Key Trends in Alcoholic Beverages: Powerful Changes Shaping the Wine, Beer, Spirits and Alcohol-free Beverages Industry
|出版日||ページ情報||英文 38 Pages
|アルコール飲料の主要動向：ワイン・ビール・スピリッツ・ノンアルコール飲料産業を形成する力強い変化 Key Trends in Alcoholic Beverages: Powerful Changes Shaping the Wine, Beer, Spirits and Alcohol-free Beverages Industry|
|出版日: 2018年09月24日||ページ情報: 英文 38 Pages||
The alcoholic beverage industry is undergoing some significant changes at present and whilst there are some good opportunities for growth and innovation developing, there are also some concerning signs for the industry in certain segments. The trend for premium products in the beer and spirits industries has spawned the craft industry and it has proved to be a particularly difficult nut to crack for the big beer producers.
Buying up craft beer companies sometimes has unexpected outcomes with the industry and consumers alike, punishing acquisitions severely, whilst on the other hand traditional mass produced beer volumes are declining. A similar process is happening in the spirits market, with multiple old fashioned products getting craft revival and premiumization.
A powerful trend in the industry is the revelation that people are drinking less and particularly younger consumers are choosing to consume less alcohol because of the health impacts and this is leading to newer alcohol-free products that are making good progress. The wine industry has a difficult fight on its hands as it finds its legendary production regions suffering from reduced grape yields as a result of more severe weather patterns, this is leading to new countries emerging as market players as a result.
The most important development in the beer industry of the last decade has been the rapid rise of the craft beer industry. Almost all significant growth in the industry has come from this particular segment and the result is that big beer has become very interested in the new opportunities that have become available. Players have taken different tact when faced with the challenge of trying to capture some of this new growth, some have tried to create their own in-house brands to compete directly with smaller craft beer companies, while others have made significant acquisitions.
From 2015 through to 2017 there has been a significant period of acquisition with the biggest players purchasing well positioned craft beer companies. However, in some cases this is proving to not always be a fruitful strategy, because consumer behavior in the industry means that craft beer brands owned by larger brewing companies can sometimes be shunned. Another concerning specter haunting the industry is the coming cannabis craze and the big players are trying to bolster themselves against it.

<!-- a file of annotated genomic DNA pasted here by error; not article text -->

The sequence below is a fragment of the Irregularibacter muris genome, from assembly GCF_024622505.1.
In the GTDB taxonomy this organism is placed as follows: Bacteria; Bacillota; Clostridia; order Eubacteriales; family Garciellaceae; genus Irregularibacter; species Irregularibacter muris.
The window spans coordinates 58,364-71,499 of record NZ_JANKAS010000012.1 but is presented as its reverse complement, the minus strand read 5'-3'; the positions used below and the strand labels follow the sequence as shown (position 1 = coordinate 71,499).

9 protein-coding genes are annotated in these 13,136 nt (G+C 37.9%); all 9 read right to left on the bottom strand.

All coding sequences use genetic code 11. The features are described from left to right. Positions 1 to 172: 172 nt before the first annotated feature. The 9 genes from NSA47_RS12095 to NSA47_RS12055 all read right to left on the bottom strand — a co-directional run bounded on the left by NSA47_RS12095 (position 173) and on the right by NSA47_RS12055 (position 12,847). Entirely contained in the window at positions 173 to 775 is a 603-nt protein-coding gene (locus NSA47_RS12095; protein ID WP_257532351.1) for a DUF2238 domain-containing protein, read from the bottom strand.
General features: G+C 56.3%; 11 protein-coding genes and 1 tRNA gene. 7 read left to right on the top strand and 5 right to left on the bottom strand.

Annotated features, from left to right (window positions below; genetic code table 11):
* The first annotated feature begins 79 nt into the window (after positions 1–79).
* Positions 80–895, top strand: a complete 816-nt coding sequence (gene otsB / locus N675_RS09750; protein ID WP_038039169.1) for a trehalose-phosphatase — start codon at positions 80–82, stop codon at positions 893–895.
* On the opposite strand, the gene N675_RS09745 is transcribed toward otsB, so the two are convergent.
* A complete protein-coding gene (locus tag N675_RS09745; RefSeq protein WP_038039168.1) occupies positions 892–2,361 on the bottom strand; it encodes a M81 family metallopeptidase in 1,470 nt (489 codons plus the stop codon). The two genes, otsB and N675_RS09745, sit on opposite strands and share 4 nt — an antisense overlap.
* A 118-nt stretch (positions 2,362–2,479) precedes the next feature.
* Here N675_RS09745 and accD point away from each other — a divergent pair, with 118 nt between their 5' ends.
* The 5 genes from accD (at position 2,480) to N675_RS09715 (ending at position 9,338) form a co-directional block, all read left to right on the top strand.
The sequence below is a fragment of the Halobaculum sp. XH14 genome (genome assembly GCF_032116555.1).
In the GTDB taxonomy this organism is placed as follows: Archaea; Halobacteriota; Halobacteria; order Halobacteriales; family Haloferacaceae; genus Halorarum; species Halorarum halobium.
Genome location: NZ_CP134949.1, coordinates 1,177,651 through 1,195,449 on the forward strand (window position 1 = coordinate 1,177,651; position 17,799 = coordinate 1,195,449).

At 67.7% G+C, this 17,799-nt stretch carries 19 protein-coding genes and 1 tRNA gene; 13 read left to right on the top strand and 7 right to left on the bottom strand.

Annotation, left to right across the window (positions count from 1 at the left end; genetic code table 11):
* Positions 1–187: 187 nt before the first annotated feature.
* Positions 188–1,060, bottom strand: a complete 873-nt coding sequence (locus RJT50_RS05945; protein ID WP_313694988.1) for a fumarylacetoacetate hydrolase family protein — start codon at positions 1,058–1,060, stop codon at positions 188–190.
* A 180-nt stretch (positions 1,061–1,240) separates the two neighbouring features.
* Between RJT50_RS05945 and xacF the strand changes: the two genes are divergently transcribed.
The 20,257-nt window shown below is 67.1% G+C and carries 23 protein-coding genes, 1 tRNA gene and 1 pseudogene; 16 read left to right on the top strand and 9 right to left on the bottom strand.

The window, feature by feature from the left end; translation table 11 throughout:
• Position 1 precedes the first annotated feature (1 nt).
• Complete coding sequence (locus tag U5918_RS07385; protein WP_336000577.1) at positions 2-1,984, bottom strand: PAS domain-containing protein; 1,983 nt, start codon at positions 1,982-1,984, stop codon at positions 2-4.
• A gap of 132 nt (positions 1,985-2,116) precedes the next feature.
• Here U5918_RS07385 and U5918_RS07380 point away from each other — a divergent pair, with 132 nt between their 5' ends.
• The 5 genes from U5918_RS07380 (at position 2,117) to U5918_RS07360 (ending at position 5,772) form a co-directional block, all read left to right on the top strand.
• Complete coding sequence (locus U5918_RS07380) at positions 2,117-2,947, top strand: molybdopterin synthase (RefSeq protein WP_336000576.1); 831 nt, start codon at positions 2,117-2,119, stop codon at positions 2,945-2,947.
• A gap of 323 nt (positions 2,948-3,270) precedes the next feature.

Spirit sales have been steadily increasing, primarily driven by premiumization and craft production. As consumers are looking to moderate alcohol consumption, they tend to buy less spirits but opt for higher quality products. There has been a surge in merger and acquisition activity as well as big companies looking to capitalize on the super-premium market, as economic inequality sky-rockets and wealth is increasingly concentrated in the hands of the few. Craft beer has also impacted this market, with consumers focusing more on quality and artisanal products. Changes in the structure of UK alcohol duty have seen several smaller breweries establish themselves, primarily producing artisanal gin.
However, they are also distilling craft whiskey, which takes longer to produce. Spirits are having to promote premiumization and craft production as a means to drive sales, and some spirits which have fallen behind, such as rum, vodka, and tequila, have shown signs they are also beginning to engage in craft production. Finally, the rise of veganism will also reflect in the spirits market, particularly in Germany and the UK where the trend is growing strongly.
Traditionally, alcohol-free products have been a rather small portion of the overall alcohol market, being a niche product and serving only one specific function. This has traditionally been for those consumers that are avoiding alcohol for some specific reason on a specific date. But there is a new rejuvenated interest in the segment because it has become clear over the last decade that alcohol consumption rates are actually going down on the whole in many global regions, particularly in developed ones. Whilst many older generations, the affluent and professional classes are still drinking alcohol to high rates, many younger consumers are actually developing a different relationship with alcohol many because of health concerns.